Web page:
A short story about Diego Maradona (1960-2020), by Leonardo Guzzo, and translated into English by Alessandra Giorgioni. The story was inspired by a mesmerising YouTube video of Maradona when he arrived to play in Naples.
The beaten earth of the pitch no longer absorbs water. It becomes a bog after a little rain and it stays wet for days: a sickly grey muddy mess that no sun can really heal.
At the Acerra football pitch the car park is nothing but dirt. There’s been no grass for ten years now: the wheels of a hundred cars – big flashy cars and clunkers – have turned it into Atilla’s battleground. They are parked randomly around the pitch, in lines and circles, as if attempting to usurp the land. The cars of cocky club presidents, downgraded coaches, players who had to put their dreams on hold, blue collar wages and a piercing clamor of the Azteca stadium in their head.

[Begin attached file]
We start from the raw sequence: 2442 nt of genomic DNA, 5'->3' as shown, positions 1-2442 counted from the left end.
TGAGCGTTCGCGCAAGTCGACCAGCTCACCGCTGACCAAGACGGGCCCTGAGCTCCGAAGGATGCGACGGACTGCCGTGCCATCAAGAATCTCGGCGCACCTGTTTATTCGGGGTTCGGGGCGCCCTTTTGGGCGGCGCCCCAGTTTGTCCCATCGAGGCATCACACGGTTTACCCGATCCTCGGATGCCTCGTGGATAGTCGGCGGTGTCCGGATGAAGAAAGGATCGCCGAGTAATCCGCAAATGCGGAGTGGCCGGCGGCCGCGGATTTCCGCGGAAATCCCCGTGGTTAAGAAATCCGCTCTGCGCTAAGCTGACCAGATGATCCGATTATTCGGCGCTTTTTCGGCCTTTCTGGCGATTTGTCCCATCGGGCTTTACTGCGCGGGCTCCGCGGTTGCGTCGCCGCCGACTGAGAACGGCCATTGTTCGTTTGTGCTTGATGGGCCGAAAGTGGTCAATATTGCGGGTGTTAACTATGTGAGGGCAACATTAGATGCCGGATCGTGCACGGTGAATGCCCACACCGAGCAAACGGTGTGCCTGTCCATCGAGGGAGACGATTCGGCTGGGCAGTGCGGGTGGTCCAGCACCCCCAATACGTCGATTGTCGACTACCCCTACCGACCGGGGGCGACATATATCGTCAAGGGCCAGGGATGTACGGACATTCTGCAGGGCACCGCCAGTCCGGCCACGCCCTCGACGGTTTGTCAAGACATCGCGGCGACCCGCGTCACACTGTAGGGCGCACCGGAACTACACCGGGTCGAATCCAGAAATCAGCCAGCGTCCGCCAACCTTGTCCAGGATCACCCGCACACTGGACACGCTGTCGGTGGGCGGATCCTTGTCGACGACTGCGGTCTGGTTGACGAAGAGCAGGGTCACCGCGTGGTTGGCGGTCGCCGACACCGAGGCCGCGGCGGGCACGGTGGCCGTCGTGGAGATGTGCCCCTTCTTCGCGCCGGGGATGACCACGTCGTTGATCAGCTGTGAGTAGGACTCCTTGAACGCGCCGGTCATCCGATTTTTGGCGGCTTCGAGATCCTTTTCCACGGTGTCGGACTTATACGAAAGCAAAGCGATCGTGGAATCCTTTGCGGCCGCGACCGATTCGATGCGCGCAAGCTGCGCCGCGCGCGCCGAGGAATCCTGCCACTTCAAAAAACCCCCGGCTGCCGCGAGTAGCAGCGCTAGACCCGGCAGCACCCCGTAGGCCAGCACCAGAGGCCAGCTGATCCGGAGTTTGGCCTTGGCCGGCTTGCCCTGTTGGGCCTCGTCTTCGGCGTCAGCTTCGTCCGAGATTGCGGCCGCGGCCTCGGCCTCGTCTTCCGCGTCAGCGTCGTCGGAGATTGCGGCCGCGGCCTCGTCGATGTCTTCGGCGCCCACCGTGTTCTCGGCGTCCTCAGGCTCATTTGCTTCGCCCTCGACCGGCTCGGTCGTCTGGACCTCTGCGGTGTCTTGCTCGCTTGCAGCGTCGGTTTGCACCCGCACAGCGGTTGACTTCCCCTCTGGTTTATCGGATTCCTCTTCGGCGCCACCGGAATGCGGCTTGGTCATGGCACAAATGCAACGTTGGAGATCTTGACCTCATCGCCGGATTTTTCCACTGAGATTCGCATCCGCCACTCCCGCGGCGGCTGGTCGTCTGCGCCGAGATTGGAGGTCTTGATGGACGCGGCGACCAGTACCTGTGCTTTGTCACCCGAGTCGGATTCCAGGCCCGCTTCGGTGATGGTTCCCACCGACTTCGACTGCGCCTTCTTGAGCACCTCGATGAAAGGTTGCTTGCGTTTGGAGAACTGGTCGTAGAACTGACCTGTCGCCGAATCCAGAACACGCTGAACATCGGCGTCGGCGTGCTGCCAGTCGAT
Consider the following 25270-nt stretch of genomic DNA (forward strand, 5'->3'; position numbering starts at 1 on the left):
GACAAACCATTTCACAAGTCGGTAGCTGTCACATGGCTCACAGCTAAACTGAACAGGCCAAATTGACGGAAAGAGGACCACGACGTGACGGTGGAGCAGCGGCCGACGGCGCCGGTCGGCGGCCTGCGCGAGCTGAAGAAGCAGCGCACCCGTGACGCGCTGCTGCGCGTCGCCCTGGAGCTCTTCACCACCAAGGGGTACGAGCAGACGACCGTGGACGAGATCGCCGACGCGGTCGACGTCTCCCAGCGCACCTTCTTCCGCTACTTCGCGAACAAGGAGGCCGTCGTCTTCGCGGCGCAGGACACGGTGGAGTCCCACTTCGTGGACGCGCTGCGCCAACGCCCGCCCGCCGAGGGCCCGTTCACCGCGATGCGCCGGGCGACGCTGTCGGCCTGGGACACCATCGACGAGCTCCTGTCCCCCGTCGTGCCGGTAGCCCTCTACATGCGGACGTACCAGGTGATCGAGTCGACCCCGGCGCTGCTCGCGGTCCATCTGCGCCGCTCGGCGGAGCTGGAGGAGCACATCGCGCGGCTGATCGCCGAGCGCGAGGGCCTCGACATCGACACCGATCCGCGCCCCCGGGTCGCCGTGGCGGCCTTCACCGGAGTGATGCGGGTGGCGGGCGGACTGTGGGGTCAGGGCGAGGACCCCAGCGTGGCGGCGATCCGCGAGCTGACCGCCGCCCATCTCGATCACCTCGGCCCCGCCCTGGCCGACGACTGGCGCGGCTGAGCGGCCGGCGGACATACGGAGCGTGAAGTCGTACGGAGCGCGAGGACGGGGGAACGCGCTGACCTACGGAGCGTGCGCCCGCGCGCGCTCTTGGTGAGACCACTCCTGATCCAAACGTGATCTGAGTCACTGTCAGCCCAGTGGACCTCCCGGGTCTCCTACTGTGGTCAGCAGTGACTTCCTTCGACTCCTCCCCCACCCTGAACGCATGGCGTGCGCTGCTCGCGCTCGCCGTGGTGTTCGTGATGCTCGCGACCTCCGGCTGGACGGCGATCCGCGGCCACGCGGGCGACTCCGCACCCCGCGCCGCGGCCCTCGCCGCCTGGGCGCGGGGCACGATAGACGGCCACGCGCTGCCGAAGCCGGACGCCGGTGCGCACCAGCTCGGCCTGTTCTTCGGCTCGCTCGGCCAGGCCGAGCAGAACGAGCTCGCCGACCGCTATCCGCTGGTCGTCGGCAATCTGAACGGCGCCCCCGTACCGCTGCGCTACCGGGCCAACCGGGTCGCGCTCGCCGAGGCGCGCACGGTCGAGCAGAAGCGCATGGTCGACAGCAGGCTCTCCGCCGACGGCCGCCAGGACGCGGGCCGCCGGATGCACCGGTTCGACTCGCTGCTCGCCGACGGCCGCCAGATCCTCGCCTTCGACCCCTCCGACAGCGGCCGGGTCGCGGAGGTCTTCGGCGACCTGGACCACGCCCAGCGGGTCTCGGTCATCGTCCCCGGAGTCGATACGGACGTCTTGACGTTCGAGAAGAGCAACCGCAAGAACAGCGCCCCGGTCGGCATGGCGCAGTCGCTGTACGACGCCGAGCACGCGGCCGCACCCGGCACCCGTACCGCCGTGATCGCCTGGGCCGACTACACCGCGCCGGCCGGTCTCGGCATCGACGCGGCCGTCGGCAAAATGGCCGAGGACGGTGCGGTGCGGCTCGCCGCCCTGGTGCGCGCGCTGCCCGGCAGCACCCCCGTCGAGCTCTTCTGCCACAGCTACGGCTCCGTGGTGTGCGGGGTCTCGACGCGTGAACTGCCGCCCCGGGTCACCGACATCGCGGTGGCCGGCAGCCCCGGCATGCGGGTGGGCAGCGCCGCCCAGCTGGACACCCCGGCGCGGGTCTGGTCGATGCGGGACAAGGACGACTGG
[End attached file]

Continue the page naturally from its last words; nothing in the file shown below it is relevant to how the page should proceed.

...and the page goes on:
The players dive into the changing rooms, cursing the mud and come out dressed in bright red betting on how long it will take for them to get dirty. They enter the pitch, if you can call it that, and the pitch is just an extension of the car park: same old dirt – beaten down in the box and mounded up around the goals –, patches of grass on both sides, proof that grass still manages to grow. There is no trace of grass however in the car park (that’s why they call it “the car park”) yet this is where the most unlikely event in the world unfolds.
For the last 15 minutes, a team in blue has been warming up in a circle. In the cold, under the leaden sky, they perform a ritual with great professionalism. Two tall men, a goalkeeper dressed in a dark jersey, six of average height, three bald men, three short and two with curly hair. The shirt is just ever so slightly altered: for an informal game they can’t wear the official match sky-blue. But the way they are training, the toned muscles and the shiny new boots leave no doubt.
SSC NAPOLI, the poster proclaimed.
Faces that nobody recognises. Old legends and reserves: two tall, three bald, three short, two with curly hair. No. One with curly hair and… the Idol.